Peter Ireland – 16 November, 2017
Now that Burrell's employing semi-transparent PVA-type glue for the layering, the residue aspect of his pieces more resemble the annual castings of insects and some reptiles whose former, transparent bodies are found still bound to the sites of their transformation. His earlier objects were memories of inanimate forms, these new pieces redolent of former lives, and it's that difference giving them new potency in his new Wellington exhibition.
12 October - 21 October 2017
Think “sculpture” and nine times out of ten the phrase “three dimensional” will pop up pretty much automatically, because that’s what “sculpture” has meant for a very long time: things made to be seen from multiple viewpoints and which, ideally, engage with the space they occupy.
The giants of Modernism—Henry Moore, Barbara Hepworth, Alexander Calder, David Smith, Anthony Caro and Richard Serra, amongst others—all conformed to these seemingly central defining aspects of the medium. But, late Modernist artists such as Eve Hesse and Louise Bourgeois, whose more conceptual approach and use of less permanent materials drew attention away from the physicality and centrality of the third dimension, began undermining the often macho, semi-heroic statements by the mainly male artists—an approach by many Feminist artists in the 1970s and ‘80s that was part of their strategy of difference.
Jacqueline Fraser’s work here in the 1980s and ‘90s—muka, string, wire and fabrics—took its lyrics from a similar songbook. Then artists such as Andy Goldsworthy, pulled the rug out entirely from under any sense of permanence or identifiable, constructed third dimension.
Now, it would take some confidence to propose a definition encompassing all aspects of sculpture. The loss of whatever security a definition may offer is more than compensated for by a richer and more challenging environment of “sculptural” practice.
Glenn Burrell began coming to notice in the early 2000s as a fearless experimenter with the traditional materials of art-making. His method was to cover very ordinary objects—from paper-clips to lawn mowers—with many layers of often different-coloured paint, then “skin” the objects, and, after repairing the cuts with more paint, lay the pieces directly on the floor, making affecting hymns to absence and exhaustion. The paper-clips were part of an entire office lay-out, the contents running to a desk, a chair, shelves, in-trays, and a telephone among a whole roll-call of commercial-space paraphernalia.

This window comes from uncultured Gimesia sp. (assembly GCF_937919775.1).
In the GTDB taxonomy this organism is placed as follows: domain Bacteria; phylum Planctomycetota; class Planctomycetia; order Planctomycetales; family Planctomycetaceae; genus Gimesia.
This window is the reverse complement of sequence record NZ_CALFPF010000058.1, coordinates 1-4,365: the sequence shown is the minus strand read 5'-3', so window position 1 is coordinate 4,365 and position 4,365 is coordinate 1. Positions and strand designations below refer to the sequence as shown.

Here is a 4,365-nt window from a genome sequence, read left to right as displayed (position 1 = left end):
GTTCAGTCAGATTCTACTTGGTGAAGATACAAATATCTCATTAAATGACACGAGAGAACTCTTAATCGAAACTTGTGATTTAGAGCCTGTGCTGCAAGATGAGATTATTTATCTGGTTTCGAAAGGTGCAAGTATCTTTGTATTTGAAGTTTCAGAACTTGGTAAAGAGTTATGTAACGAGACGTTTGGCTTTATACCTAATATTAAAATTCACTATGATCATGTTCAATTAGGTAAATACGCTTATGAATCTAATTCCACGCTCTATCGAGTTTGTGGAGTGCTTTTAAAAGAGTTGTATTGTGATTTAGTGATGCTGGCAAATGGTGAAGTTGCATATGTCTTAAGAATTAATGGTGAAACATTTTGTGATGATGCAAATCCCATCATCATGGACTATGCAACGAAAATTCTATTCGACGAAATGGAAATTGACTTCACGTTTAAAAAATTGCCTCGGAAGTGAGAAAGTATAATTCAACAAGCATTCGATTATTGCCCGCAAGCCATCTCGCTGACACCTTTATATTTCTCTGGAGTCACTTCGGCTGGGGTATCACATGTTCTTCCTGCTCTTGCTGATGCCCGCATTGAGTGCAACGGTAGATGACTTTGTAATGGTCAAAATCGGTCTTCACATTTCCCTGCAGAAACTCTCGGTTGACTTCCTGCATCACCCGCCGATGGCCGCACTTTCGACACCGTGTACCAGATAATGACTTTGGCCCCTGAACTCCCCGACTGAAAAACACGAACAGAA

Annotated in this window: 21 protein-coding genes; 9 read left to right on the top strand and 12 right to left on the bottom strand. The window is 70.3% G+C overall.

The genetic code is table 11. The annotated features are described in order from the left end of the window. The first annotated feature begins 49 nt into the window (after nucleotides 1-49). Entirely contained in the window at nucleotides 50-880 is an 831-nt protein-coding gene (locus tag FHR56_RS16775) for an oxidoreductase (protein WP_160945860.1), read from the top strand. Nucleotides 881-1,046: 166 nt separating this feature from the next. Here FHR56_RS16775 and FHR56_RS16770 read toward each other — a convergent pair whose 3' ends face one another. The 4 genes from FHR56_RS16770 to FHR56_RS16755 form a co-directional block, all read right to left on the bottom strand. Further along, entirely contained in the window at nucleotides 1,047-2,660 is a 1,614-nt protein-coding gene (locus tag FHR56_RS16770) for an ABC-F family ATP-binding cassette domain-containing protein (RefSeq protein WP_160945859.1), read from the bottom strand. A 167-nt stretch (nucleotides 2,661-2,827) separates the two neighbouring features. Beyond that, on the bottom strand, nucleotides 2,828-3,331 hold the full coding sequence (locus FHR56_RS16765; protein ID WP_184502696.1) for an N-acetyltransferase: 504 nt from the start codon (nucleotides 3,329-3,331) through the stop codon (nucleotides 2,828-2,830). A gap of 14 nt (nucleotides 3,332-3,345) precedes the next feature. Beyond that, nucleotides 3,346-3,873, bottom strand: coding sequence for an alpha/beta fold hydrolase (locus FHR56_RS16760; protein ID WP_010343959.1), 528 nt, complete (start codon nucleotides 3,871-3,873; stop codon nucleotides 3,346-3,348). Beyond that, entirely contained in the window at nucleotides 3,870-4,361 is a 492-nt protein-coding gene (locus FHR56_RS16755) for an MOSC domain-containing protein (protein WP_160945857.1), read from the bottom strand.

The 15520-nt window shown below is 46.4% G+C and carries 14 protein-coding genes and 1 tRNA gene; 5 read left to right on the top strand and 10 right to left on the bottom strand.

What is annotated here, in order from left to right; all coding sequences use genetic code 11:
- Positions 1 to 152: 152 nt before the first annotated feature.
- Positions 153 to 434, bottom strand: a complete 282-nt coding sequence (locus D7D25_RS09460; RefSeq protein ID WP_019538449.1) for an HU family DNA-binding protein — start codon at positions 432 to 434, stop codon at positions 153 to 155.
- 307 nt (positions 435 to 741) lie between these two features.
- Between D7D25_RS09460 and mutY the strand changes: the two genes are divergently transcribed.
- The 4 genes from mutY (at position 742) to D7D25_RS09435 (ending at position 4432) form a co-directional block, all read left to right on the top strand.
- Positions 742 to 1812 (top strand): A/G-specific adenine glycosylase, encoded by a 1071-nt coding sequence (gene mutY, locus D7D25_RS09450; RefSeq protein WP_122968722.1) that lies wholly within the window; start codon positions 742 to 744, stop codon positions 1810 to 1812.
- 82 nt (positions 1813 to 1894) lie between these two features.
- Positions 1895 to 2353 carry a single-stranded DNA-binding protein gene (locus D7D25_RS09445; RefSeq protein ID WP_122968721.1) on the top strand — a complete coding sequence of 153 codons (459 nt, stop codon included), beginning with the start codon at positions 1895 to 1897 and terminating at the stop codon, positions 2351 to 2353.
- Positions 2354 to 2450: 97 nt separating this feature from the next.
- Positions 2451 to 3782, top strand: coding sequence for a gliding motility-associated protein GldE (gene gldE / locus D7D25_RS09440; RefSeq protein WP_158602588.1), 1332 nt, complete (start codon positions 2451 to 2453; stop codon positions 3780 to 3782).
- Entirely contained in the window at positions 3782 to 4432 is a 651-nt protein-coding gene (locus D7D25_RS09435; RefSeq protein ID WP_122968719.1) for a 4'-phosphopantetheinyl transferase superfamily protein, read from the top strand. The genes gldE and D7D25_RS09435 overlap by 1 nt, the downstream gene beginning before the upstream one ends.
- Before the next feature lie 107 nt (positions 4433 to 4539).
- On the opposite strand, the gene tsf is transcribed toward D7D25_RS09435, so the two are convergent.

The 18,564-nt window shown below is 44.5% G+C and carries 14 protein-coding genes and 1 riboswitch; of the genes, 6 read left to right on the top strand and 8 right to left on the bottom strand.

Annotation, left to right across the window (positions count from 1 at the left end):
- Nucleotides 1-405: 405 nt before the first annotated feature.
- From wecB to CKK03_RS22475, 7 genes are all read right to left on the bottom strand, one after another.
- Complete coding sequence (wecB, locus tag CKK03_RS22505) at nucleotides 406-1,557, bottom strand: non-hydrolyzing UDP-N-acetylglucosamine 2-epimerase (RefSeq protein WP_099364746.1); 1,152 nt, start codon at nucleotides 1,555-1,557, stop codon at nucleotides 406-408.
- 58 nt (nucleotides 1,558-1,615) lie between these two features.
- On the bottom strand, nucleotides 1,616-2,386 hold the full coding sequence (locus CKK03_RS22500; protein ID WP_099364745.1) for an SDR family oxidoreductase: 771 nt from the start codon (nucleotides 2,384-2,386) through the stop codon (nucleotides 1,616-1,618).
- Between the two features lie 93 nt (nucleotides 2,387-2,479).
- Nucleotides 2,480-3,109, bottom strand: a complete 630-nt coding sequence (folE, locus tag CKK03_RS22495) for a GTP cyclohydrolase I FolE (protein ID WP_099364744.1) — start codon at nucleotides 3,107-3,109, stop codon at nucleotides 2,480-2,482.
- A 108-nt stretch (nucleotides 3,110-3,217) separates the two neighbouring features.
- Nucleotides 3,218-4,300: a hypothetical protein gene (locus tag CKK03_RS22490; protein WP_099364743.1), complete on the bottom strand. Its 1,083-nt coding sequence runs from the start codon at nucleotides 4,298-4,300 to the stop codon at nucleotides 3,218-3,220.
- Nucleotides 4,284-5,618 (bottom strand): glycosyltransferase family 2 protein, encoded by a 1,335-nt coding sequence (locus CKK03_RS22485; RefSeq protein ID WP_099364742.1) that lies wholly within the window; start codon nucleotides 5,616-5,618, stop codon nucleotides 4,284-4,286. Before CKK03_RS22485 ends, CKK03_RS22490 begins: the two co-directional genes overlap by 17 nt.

From May 2011 he scored a three-month residency at Whanganui’s Tylee Cottage, during which time he furthered his experiments with layers of paint tested beyond their endurance within the sports of cycling, skiing and sailing, extending his approach to objects such as bike tyres and handle-grips, skis and ski-poles, and tested the former on a remote road near Cape Palliser and the latter on the slopes of Mount Ruapehu—often with wonderfully destructive, brief and hilarious results (1). With him, the materiality of paint and concepts of sculpture took on new and exciting lives.
Since then this layering, stripping and reconstituting has taken a different turn. Earlier, the floor-based forms largely echoed the objects they derived from—a kind of secondary and highly artificial state. Now that he’s employing semi-transparent PVA-type glue (called Weldbond Universal Adhesive) for the layering, the residue aspect of his pieces more resemble the annual castings (2) of insects and some reptiles whose former, transparent bodies are found still bound to the sites of their transformation. Burrell’s earlier objects were memories of inanimate forms, these fresh pieces redolent of former lives, and it’s that difference giving them new potency in his new Wellington exhibition.
The show comes with a publication, a collection of loose sheets gathered within an appropriately see-through cellophane bag, including eighteen intriguing, quality photographs of details of the works, a list of the images’ titles, and a short essay by the artist, a piece having the rare virtues of being non-promotional, jargon-free and actually illuminating. One major part of the exhibition is a multi-piece assemblage illustrating/commemorating another office space—including, on the walls, the skins of clocks and framed academic certificates. In the essay he draws an analogy between the already analogous relationship between the insect and its exuviae and the office-worker and the office, the latter in terms of career development, personal redundancy and technological obsolescence—among other things.
In another walled-off corner of the gallery space—easy to overlook—lies the semi-transparent corpse of a small vacuum cleaner (figure 13 in the catalogue). Without the give-away cleaning head at the end of the machine’s rigid tube, the object could easily resemble one of those deeply sub-nautical sea creatures with huge eyes to compensate for the lack of light—and a complex, skull-like mouth designed to trawl for the smallest prey, the tadpole-like flexible tube a credible tail.
But no. The “eyes” are the collapsed wheels, the “body” the deflated vacuum bag, and the “mouth” the engine’s flattened innards. It’s a compelling image of complete exhaustion, and the very familiarity of the original but very common objects—such as office desks, clocks and vacuum cleaners—only heightens the shock of realising their vanitas potential as symbols of mortality. Once a machine for collecting dust itself becomes dust, what else is there? Remove that “d” and “t” and you have the answer.
Burrell’s mysterious and amazing membranes, spread helplessly on the floor and hanging disconsolately on walls, constitute a contemporary memento mori, a visible sigh of an over-burdened planet exhaling.
(1) See this writer’s piece Special Olympics on this site, 8 January 2013.
(2) The technical term is exuviae.
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